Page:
Civil War Journal of a Union Soldier, the memoir of my great grandfather, is on a Kindle Countdown deal this week. March 22 and 23, the Kindle version is only .99 cents. On March 24, it goes up to $1.99 for four days, before reverting back to its original price. If you haven’t downloaded the journal yet, here’s your change to take advantage of this special offer. The book is also available in paperback for $6.93.
Here’s an excerpt from 152 years ago this week. Harmon Camburn brings the sights, sounds, and sensibilities of the regular infantry soldier to light with his riveting prose.
March 21, 1862 – The bugle sounded “Strike Tents.” Taking the road up Hampton Creek a mile or so, we crossed the bridge and passed through the ruins of Hampton. This was the oldest town and had the oldest church in Virginia. The rebel cavalry general, Wade Hampton, occupied this place through the winter with the Hampton Legion. Upon the approach of the “Yankees,” he fired the town and retreated. The town was entirely destroyed, but the greatest regret felt for the loss of the old church, said to have been built by John Smith of brick brought from England.
Leaving the blackened ruins of this little hamlet behind, we soon pitched our tents near Back River about five miles form Newport News Point. In this camp, we passed the next two weeks. The rain fell almost continually and the ground became a sea of soft mud through which it was difficult to move. Troops were arriving and going into camp around us every day. The enemy was in possession of the other side of the river and picket duty came around often. A night on picket in the rain was not much relieved by a day under our pup tents. We were not yet used to accommodating ourselves to such close quarters, but it was discovered that a third half tent, turned corner-wise would button on to the others and close up the end. This and other discoveries afterward enabled us to make ourselves comparatively comfortable.
I had often noticed in Virginia a small thicket in the midst of cultivated ground. In an intermission between showers one day, I explored one of these and found it to be, as I did others after, a family burying ground. The tombstones were common sandstone and lay flat upon the ground. Rudely chiseled upon their rough surface was the name, date of birth, date of death, and sometimes a brief epitaph. The date of death on one was 1711. I saw others ranging along to 1790. It seems disgraceful that these old burial places should be neglected to grow up on tangled thickets and plowed around like any difficult obstruction.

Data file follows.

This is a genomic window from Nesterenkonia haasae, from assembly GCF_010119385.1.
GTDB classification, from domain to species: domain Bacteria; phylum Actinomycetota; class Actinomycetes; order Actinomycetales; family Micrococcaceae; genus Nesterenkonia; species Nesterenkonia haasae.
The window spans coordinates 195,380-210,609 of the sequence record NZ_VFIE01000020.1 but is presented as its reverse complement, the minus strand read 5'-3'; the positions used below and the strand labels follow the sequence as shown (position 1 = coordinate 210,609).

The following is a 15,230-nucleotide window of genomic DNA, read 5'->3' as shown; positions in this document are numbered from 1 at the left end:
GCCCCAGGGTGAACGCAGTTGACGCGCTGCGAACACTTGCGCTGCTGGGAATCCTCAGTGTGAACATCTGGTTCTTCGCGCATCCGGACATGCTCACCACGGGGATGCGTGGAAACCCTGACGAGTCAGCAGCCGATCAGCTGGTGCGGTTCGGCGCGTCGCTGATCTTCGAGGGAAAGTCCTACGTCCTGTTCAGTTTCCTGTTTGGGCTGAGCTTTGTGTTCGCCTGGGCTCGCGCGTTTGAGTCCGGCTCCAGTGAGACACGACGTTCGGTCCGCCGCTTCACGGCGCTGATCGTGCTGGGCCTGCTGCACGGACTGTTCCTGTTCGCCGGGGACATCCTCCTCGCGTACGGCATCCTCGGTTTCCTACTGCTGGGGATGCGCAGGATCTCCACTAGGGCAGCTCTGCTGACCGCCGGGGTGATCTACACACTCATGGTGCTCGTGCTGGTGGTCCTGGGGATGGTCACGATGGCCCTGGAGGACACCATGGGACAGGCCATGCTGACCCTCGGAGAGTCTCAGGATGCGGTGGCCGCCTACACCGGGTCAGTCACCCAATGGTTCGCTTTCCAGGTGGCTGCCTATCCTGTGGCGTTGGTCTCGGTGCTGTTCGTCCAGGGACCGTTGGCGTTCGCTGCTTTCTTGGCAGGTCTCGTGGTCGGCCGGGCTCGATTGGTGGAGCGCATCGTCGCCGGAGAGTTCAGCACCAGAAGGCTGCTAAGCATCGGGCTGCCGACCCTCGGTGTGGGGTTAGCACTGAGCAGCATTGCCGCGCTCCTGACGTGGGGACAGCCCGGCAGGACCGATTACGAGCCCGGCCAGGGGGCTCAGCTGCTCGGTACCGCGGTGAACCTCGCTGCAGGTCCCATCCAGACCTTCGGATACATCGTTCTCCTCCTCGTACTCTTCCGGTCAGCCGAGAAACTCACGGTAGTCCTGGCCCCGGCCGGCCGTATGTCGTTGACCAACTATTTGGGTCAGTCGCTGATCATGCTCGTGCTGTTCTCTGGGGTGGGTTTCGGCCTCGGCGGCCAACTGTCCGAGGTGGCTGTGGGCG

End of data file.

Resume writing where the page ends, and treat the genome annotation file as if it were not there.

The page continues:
While our regiment was on picket along the river one day, men were discovered lurking in the woods on the opposite bank. A peremptory order enforced with loaded muskets brought them over the river. There were seven of them, and they proved to be Negro slaves escaped from Yorktown. They were in a starving condition, and one of them died the same night. Twenty-four of them had escaped from Yorktown, an easy day’s march from us, four weeks before. They had concealed themselves by day in ditches and wandered by night in search of the “Yankees.” Seventeen had died by the way from hunger and exposure, and one died just after reaching the goal of their desire. They gave important information concerning the enemy’s fortifications, position, and strength. The survivors were employed as servants by our officers. This incident shows that slaves will risk their lives for freedom.